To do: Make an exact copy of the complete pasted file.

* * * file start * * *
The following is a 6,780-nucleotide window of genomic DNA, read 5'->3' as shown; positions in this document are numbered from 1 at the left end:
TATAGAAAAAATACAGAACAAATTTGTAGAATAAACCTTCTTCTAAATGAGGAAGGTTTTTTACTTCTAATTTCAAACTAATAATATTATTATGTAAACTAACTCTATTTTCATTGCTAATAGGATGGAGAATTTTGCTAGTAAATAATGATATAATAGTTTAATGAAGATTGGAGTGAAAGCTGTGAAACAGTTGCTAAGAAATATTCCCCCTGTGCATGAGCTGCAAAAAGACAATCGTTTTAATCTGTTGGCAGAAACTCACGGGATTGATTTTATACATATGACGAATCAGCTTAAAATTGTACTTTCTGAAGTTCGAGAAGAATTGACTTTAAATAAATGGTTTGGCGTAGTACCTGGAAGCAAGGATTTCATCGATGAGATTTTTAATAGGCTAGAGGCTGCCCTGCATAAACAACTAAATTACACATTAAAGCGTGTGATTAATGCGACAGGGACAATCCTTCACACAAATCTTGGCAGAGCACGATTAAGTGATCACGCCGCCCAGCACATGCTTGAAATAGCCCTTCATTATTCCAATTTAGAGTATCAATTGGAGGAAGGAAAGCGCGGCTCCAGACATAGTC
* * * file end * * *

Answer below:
The following is a 6,780-nucleotide window of genomic DNA, read 5'->3' as shown; positions in this document are numbered from 1 at the left end:
TATAGAAAAAATACAGAACAAATTTGTAGAATAAACCTTCTTCTAAATGAGGAAGGTTTTTTACTTCTAATTTCAAACTAATAATATTATTATGTAAACTAACTCTATTTTCATTGCTAATAGGATGGAGAATTTTGCTAGTAAATAATGATATAATAGTTTAATGAAGATTGGAGTGAAAGCTGTGAAACAGTTGCTAAGAAATATTCCCCCTGTGCATGAGCTGCAAAAAGACAATCGTTTTAATCTGTTGGCAGAAACTCACGGGATTGATTTTATACATATGACGAATCAGCTTAAAATTGTACTTTCTGAAGTTCGAGAAGAATTGACTTTAAATAAATGGTTTGGCGTAGTACCTGGAAGCAAGGATTTCATCGATGAGATTTTTAATAGGCTAGAGGCTGCCCTGCATAAACAACTAAATTACACATTAAAGCGTGTGATTAATGCGACAGGGACAATCCTTCACACAAATCTTGGCAGAGCACGATTAAGTGATCACGCCGCCCAGCACATGCTTGAAATAGCCCTTCATTATTCCAATTTAGAGTATCAATTGGAGGAAGGAAAGCGCGGCTCCAGACATAGTC